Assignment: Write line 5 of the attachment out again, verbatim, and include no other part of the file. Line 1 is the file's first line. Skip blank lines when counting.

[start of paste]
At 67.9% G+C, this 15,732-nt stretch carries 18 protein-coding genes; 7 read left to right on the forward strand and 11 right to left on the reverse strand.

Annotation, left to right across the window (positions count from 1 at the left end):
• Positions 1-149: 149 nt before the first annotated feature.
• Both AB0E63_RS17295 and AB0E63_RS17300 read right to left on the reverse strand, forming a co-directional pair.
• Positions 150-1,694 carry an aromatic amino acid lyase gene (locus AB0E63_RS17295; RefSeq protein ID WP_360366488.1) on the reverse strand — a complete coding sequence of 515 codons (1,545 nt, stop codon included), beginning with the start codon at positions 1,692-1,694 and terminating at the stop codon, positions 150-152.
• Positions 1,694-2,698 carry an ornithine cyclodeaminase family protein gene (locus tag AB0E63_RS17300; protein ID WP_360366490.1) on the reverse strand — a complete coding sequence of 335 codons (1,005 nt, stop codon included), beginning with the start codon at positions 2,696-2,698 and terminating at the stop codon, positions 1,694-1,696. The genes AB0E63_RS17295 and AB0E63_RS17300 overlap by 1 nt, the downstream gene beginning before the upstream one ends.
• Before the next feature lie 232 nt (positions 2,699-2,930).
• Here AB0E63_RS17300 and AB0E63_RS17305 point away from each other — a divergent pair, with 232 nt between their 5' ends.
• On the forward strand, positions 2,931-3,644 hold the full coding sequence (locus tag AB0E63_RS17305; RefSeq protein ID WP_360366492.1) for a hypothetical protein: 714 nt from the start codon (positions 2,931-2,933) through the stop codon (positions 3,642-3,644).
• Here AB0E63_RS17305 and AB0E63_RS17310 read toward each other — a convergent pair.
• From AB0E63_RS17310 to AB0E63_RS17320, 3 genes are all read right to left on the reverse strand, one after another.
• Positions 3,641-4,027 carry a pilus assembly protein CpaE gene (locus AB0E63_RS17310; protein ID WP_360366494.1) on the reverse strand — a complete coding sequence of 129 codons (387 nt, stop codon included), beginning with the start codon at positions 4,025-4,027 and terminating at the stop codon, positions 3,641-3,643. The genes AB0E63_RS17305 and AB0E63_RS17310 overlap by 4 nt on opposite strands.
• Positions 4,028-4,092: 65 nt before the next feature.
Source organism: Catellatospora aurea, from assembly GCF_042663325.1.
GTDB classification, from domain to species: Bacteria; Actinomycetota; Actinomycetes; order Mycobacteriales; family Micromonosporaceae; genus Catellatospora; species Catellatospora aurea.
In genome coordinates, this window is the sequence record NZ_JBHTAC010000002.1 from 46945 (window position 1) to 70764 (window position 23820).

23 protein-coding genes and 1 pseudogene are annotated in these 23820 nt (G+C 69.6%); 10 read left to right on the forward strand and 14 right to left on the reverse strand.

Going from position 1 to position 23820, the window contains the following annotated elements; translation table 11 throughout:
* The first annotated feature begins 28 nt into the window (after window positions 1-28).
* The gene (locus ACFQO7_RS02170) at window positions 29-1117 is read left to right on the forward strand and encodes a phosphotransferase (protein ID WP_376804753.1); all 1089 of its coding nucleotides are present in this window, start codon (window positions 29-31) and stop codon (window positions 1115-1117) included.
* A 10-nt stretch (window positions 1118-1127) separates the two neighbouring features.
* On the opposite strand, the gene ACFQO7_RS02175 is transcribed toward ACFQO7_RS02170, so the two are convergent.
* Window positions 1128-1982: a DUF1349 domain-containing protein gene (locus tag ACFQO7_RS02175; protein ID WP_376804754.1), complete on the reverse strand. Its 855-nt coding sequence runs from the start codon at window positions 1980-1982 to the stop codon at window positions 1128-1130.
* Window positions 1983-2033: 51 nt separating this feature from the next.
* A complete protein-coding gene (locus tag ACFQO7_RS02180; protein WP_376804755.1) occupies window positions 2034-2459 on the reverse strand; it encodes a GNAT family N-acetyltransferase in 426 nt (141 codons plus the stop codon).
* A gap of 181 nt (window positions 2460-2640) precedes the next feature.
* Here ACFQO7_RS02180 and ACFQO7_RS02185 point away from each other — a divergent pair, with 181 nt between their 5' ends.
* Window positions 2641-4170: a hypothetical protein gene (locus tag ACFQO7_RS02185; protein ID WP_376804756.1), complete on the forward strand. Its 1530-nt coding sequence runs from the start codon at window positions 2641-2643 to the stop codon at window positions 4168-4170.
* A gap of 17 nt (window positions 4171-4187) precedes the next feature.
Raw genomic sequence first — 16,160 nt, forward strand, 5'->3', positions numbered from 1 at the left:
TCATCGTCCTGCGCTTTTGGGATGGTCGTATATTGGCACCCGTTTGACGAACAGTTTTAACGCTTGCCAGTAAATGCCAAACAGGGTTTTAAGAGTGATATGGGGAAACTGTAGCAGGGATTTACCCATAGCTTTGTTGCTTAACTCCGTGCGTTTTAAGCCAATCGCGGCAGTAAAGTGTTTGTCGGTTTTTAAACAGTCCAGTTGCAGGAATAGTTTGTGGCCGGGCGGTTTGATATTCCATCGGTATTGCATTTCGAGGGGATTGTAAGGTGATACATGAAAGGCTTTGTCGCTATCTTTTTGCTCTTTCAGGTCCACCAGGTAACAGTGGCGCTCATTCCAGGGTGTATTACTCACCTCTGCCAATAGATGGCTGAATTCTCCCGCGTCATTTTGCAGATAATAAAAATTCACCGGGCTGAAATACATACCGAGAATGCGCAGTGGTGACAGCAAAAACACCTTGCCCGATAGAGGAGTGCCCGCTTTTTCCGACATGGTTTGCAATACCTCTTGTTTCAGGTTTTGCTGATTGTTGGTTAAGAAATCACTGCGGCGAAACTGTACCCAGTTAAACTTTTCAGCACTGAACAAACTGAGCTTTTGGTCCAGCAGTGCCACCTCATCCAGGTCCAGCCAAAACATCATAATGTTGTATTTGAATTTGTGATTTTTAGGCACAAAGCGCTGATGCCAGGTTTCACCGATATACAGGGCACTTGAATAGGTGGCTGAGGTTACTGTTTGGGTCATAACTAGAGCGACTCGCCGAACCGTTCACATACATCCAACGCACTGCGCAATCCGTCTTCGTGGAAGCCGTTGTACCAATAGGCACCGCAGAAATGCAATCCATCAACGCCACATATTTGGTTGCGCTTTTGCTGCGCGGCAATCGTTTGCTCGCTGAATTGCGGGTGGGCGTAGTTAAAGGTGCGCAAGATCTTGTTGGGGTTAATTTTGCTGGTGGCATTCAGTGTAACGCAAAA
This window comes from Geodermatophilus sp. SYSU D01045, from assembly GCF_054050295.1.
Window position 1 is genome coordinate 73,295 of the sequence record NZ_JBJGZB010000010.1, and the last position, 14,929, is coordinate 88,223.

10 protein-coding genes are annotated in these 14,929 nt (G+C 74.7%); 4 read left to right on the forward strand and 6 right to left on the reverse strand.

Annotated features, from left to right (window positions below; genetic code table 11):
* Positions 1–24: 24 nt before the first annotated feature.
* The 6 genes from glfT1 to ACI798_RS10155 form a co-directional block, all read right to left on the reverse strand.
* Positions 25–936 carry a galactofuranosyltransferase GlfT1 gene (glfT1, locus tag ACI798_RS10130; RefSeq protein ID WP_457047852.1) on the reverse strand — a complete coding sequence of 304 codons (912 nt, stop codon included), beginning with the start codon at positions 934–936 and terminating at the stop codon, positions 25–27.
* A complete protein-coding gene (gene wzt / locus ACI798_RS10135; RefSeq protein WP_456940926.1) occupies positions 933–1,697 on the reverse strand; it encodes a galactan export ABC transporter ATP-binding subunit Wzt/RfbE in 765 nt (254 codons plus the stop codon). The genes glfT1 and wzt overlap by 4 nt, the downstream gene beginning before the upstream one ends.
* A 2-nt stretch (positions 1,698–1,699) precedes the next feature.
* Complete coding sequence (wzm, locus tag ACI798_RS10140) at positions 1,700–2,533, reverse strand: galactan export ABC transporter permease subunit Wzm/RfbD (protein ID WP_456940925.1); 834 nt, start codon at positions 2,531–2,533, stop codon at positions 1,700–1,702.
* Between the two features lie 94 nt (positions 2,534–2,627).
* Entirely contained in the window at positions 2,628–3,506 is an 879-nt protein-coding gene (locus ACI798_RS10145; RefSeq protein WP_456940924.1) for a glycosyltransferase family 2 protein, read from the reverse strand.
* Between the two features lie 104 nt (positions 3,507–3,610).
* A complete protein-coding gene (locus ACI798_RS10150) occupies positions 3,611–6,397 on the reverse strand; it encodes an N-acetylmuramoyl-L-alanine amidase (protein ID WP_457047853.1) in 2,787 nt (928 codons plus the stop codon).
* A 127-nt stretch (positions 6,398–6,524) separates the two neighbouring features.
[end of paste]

• Positions 150-1,694 carry an aromatic amino acid lyase gene (locus AB0E63_RS17295; RefSeq protein ID WP_360366488.1) on the reverse strand — a complete coding sequence of 515 codons (1,545 nt, stop codon included), beginning with the start codon at positions 1,692-1,694 and terminating at the stop codon, positions 150-152.